Because of its seasonal nature, and its brevity, this is not a song I’ve ever sung very much in public (although I think we did it once or twice in the early days of Magpie Lane). Strangely, until I came to record it a couple of weeks back, it had never occurred to me to try it with concertina, but actually it seems to work rather well.

Happy May Day one and all.

Good morning lords and ladies 

Andy Turner: vocal, C/G anglo-concertina

March 29, 2013

Week 84 – Pace Egging Song

Emma Vickers - photo from www.veteran.co.uk/Artistes.htm#Emma Vickers

Emma Vickers – photo from http://www.veteran.co.uk/Artistes.htm#Emma Vickers

Oh we got a good welcome at all the toffs’ houses, up Junction Lane and round about, because… even the gentry had a certain love for the Pace Egg.

Back in the 1970s I learned the Watersons’ version of the ‘Pace Egging Song’ from their seminal LP Frost and Fire (sorry but it’s a legal requirement to refer to it as a “seminal” LP; although you are permitted, as Mark Radcliffe did on Radio 2 this Wednesday, to call it “one of the most important folk albums ever made”).

Then in the late eighties Malcolm Taylor of the Vaughan Williams Memorial Library put out an excellent cassette, The Leaves of Life, containing field recordings made by the collector Fred Hamer. May Bradley was of course one of the stars of the show, but the other was undoubtedly Mrs Emma Vickers of Burscough in Lancashire. I was really taken by her ‘Pace Egg Song’: it has a funny little kink in the rhythm in the chorus; a first verse with plenty of rhymes, but not necessarily where you’d expect them; and a splendid last line “if you give us a trifle you’ll never be no worse”. What’s not to like?

Mrs Vickers, who had taken part in the Easter Pace Egging custom as child, and revived it later in life, had two Pace Egg Songs – this is actually the junior song, for use by the children. On The Leaves of Life she gives a good description of the characters’ costumes, and of how and where the custom was performed. The quotation at the start of this page is taken from that interview.

If you are a member of a Further or Higher Education institution in the UK – and apologies to those of my readers who are not – you can hear a longer interview conducted by John Howson back in 1972:

Description of pace-egging – Mrs Emma Vickers recorded by John Howson c1972 (login required)

Pace Egging Song

November 18, 2012

Week 65 – My Son John

This is the song I had meant to post last week, but when I came to upload it I found I had forgotten to press the Record button. Glad to say that this week I seem to  have overcome my technical deficiencies.

I learned the song over 30 years ago from Fred Hamer’s book Garner’s Gay. It’s one of several pieces which Hamer recorded from Bedfordshire singer David Parrott. Of the song, Hamer wrote

David’s brother produced evidence to show that this song was sung by an ancestor of the Parrott family who had served at Waterloo. Apparently he was in the habit of singing the song as reunions of veteran soldiers at the Corn Exchange in Bedford, and he invites us to imagine that this is the conversation that takes place when a father takes his son, wounded at Trafalgar, before a naval surgeon, who tries to swindle him out of his disablement pension by claiming it was his own fault.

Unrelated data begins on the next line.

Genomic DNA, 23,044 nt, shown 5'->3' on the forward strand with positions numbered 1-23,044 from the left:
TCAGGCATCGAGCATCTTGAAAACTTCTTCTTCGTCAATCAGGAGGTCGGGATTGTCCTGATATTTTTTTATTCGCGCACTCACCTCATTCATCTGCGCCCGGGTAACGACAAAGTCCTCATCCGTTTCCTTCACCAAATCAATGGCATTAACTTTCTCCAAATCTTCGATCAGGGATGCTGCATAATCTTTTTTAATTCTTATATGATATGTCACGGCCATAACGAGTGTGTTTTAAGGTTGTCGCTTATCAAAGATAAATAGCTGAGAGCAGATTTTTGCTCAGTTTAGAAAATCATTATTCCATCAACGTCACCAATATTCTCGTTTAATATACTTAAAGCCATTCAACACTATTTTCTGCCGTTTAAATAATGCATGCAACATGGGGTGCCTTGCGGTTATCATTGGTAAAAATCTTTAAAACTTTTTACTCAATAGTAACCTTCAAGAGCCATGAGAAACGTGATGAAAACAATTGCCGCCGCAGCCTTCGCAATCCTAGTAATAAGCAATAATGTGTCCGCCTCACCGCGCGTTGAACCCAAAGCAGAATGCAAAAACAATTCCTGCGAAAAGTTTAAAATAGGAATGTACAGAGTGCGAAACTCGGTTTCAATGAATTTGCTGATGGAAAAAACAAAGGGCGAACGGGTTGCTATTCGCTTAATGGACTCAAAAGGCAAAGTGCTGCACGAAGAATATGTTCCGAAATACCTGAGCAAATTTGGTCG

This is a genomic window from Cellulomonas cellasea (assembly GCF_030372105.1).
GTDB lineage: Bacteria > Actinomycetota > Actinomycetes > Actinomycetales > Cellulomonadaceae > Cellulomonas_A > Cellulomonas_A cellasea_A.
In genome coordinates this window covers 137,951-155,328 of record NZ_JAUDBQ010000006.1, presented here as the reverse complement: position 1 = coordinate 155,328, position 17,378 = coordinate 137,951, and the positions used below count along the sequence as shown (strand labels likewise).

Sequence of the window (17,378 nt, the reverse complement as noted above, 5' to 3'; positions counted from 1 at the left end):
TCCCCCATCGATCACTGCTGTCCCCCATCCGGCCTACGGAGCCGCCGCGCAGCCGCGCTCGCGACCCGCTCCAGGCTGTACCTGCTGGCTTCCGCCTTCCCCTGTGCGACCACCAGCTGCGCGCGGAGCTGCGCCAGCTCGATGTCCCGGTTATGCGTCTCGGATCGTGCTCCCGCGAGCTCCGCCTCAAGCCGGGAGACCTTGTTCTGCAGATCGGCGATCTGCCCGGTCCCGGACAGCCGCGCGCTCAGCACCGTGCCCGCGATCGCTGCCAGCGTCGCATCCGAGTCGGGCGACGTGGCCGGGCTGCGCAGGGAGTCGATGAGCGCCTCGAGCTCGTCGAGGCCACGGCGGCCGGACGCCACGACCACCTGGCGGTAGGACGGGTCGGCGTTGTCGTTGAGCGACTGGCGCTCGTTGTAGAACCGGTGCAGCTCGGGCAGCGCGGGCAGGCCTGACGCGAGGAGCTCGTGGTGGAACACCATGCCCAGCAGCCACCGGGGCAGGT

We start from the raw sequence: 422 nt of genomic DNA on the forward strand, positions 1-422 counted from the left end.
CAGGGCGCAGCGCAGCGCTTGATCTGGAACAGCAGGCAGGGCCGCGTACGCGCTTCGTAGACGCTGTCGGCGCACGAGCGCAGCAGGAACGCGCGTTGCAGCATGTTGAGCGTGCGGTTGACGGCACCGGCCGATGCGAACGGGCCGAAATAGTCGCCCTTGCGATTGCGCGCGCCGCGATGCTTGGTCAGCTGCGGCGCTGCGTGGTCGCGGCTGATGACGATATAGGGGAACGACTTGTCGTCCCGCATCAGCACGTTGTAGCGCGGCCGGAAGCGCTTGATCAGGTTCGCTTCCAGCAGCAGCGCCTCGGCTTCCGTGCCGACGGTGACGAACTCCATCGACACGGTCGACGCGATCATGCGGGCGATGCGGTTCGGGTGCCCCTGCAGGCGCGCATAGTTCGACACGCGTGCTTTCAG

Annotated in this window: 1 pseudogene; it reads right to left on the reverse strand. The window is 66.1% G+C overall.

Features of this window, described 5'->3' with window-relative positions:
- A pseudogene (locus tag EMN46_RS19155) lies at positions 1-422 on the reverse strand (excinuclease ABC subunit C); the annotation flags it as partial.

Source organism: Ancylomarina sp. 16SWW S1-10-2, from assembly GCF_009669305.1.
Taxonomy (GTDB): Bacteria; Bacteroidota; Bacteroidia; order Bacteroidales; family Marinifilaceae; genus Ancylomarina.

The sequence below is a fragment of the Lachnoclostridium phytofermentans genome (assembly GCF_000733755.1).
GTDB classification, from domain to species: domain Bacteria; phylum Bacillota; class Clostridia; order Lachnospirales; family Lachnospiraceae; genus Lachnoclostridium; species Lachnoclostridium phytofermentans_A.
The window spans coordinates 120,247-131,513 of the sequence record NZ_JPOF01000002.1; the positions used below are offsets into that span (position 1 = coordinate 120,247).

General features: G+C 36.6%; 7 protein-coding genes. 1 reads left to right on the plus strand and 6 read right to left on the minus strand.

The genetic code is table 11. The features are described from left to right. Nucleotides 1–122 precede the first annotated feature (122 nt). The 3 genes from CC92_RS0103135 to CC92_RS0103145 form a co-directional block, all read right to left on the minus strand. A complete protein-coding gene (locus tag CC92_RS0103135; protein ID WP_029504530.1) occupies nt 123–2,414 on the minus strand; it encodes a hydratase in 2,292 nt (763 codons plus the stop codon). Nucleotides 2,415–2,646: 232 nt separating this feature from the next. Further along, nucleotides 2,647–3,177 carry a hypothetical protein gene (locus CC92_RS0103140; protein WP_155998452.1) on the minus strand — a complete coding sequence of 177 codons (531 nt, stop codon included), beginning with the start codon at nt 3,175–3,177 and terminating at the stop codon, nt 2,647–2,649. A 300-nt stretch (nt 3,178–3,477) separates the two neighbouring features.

Of the singer

In 1924 the Bedfordshire Times published a series of articles examining the repertoire of songs sung by the pseudonymous author’s mother. It took me two years of diligent search to find the author’s name, and by the time I found them both he and his mother had died. However his brother, David, was still alive and he could remember the tunes of most of the songs.

My Son John

May 7, 2012

Week 37 – Queen of the May

Julia Margaret Cameron, 'For I'm to be Queen of the May, Mother'; The May Queen, 1875. Copyright Victoria & Albert Museum.

Julia Margaret Cameron, ‘For I’m to be Queen of the May, Mother’; The May Queen, 1875. Copyright Victoria & Albert Museum.

This was the first song I learned from a book of folk songs, rather than from a recording of Steeleye Span or the Watersons. This meant that I had to take my own decisions about how to sing it, without having someone else’s arrangement in my head (having said that, I don’t suppose I sang it in anything like my own voice but, as with everything else in those days, as a curious amalgam of wannabe Tim Hart, Mike Waterson and Martin Carthy at his most idiosyncratic).

I learned it, like last week’s song, from Fred Hamer’s book Garners Gay. Hamer recorded the song from Bedfordshire singer Harry Scott. Some recordings of Harry Scott have been made available, on the EFDSS cassette The Leaves of Life, but at present if you want to hear his ‘Queen of the May’ I think you’ll need to visit the British Library Sound Archive – which so far, I haven’t.

Looking out of the window on this May Bank Holiday, I think the young lady in the song might well have said “I’m not going with you, because you’ll get my dress horribly muddy”; or perhaps just stayed at home in the dry.

Queen of the May

April 30, 2012

Week 36 – Northill May Song

Learned many years ago from Fred Hamer’s lovely little book, Garners Gay. Fred collected it from “Chris Marsom and others” – Mr Marsom had by that time emigrated to Canada, but Fred met him on a visit to his native Northill, Bedfordshire. Fred’s notes say

The Day Song is much too long for inclusion here and the Night Song has the same tune. It was used by Vaughan Williams as the tune for No. 638 of the English Hymnal, but he gave it the name of “Southill” because it was sent to him by a Southill man. Chris Marsom who sang this to me had many tales to tell of the reception the Mayers had from some of the ladies who were strangers to the village and became apprehensive at the approach of a body of men to their cottage after midnight on May Eve.